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15

Finding a decent explanation of rainbow tables was something I struggled with, so firstly I'll cover what they are. I will get to your question in the end. My sources for this are this guide and the wikipedia article. Why can't I just use a big bucket of hashes? Firstly the naive way to build a reverse lookup table is this. Let's say we want to generate ...


7

Rainbow tables are just a hyped-up name for tables of precomputed hash values with some trickery to allow for handling huuuuge tables in less huge storage space (e.g. mere terabytes). Precomputed tables, including rainbow tables, are utterly defeated by salting. Assuming you used a proper password hashing process, one which includes a salt and can be ...


7

The security goal behind SRP is that an attacker that could either pretend to be a client (and attempt to log into a server that knows the key), pretend to be a server (and allow clients that know the key to attempt to log in), or actively monitor (and modify) the communications between a valid client and a valid server, would learn nothing from an exchange, ...


4

If you add a truly random character into a truly random position of a word (uniformly chosen), you get "entropy of position" + "entropy of character" as addition to the entropy of the word. (Not exactly, it's a bit less). The entropy of character is the size of the possible characters. 64 possible characters would be $log2(64) = 6$ bits of entropy. Entropy ...


3

Solving a 256-bit discrete log is absolutely doable, and quite quickly, these days; there are public tools that can do it, though they may require some expertise to use. On that note, even a 1024-bit modulus is not particularly conservative: it is generally agreed that well-funded organizations today could break logs of that size as well, but at a very ...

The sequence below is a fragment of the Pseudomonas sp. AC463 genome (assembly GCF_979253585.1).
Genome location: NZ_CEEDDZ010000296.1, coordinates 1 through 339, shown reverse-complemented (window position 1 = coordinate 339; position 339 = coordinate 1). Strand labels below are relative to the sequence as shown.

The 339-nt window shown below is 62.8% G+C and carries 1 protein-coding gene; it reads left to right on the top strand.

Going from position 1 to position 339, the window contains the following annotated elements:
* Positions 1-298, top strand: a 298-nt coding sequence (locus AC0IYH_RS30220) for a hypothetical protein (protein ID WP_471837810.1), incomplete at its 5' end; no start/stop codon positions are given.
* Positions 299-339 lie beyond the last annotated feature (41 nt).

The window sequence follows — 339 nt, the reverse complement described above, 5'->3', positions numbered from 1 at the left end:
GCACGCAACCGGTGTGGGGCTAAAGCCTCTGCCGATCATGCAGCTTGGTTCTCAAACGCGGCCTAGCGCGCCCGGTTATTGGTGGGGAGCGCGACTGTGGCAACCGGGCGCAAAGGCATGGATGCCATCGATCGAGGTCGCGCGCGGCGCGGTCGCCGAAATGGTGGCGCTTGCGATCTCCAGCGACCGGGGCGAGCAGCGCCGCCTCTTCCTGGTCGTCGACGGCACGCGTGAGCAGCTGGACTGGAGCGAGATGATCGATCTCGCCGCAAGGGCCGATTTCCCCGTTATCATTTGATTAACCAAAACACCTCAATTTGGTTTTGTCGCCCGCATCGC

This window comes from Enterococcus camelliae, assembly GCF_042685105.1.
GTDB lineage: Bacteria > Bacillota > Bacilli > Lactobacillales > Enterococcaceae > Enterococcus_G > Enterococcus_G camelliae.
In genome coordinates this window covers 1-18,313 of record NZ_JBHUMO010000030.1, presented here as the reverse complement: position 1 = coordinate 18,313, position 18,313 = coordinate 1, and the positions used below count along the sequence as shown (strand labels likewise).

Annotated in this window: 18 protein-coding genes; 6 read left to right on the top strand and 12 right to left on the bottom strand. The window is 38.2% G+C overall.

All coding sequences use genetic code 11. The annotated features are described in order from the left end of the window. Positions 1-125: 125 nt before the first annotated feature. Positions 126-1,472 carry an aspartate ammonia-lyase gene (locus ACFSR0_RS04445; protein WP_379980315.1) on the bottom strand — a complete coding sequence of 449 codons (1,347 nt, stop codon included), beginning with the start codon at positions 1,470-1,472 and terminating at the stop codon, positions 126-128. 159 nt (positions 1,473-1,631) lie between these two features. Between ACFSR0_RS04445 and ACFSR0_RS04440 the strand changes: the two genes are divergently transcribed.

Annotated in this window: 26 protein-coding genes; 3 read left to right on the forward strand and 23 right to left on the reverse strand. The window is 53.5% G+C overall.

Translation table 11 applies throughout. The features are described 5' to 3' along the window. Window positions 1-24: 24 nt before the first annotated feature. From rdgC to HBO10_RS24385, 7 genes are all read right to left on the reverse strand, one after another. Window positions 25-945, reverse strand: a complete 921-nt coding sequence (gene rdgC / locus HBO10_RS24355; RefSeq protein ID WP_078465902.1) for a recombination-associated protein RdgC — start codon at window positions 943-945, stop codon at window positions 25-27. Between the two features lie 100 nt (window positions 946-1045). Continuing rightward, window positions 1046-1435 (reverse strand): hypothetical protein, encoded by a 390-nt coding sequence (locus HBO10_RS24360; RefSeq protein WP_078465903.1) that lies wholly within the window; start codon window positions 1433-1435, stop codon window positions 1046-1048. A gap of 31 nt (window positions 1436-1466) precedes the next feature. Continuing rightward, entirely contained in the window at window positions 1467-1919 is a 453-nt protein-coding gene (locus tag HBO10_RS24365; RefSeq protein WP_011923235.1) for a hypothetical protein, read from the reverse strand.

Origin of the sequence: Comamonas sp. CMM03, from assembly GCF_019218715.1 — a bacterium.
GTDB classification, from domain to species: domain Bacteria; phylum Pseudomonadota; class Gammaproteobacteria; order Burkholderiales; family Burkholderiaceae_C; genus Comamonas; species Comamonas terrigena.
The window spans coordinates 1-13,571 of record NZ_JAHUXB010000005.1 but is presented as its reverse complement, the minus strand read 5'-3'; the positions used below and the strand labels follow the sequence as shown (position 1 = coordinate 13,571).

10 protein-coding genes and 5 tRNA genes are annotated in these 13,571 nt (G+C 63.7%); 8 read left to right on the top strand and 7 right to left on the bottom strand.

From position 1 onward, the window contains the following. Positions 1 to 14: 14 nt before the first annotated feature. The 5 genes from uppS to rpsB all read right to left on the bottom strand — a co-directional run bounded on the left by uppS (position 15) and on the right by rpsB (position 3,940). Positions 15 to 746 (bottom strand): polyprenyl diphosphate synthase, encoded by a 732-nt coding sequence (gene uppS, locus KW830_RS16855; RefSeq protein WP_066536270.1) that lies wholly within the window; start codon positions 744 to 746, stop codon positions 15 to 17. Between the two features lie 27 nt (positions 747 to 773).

2

Rainbow tables can be used with words out of a dictionary rather than letters out of a charset. The ophcrack vista liveCD is an example. In contains two dictionaries and tries combinations of words as well as modifications. For example the main dictionary contains "house" and "boat" and the second dictionary has "2010" "2011" "january". It will then ...


2

"Brute force" is a loosely-defined traditional expression to designate a kind of attack of low mathematical cleverness, namely trying all possible values for some unknown. For instance, in the context of symmetric encryption with AES, using a 128-bit key, "bruteforcing" would be trying all possible sequences of 128 bits as possible keys, until one matches ...


2

The question is well answered by ninefingers, but the question exposes fundamental confusion on the part of Mitchell. The NT Hash is not salted, and it IS PASSWORD EQUIVALENT. There is no need to use the hash to get the password, just use the hash to access the resource! Second, the password must be greater than 14 characters to avoid the LM hash, see MS ...


2

I believe that you are talking about one specific version of EKE, which is one of several known Password authenticated key agreement methods (which is the general category of methods that do a key agreement with the property that someone listening into the exchange can't learn anything, and an attacker that poses as one of the two sides can learn no more ...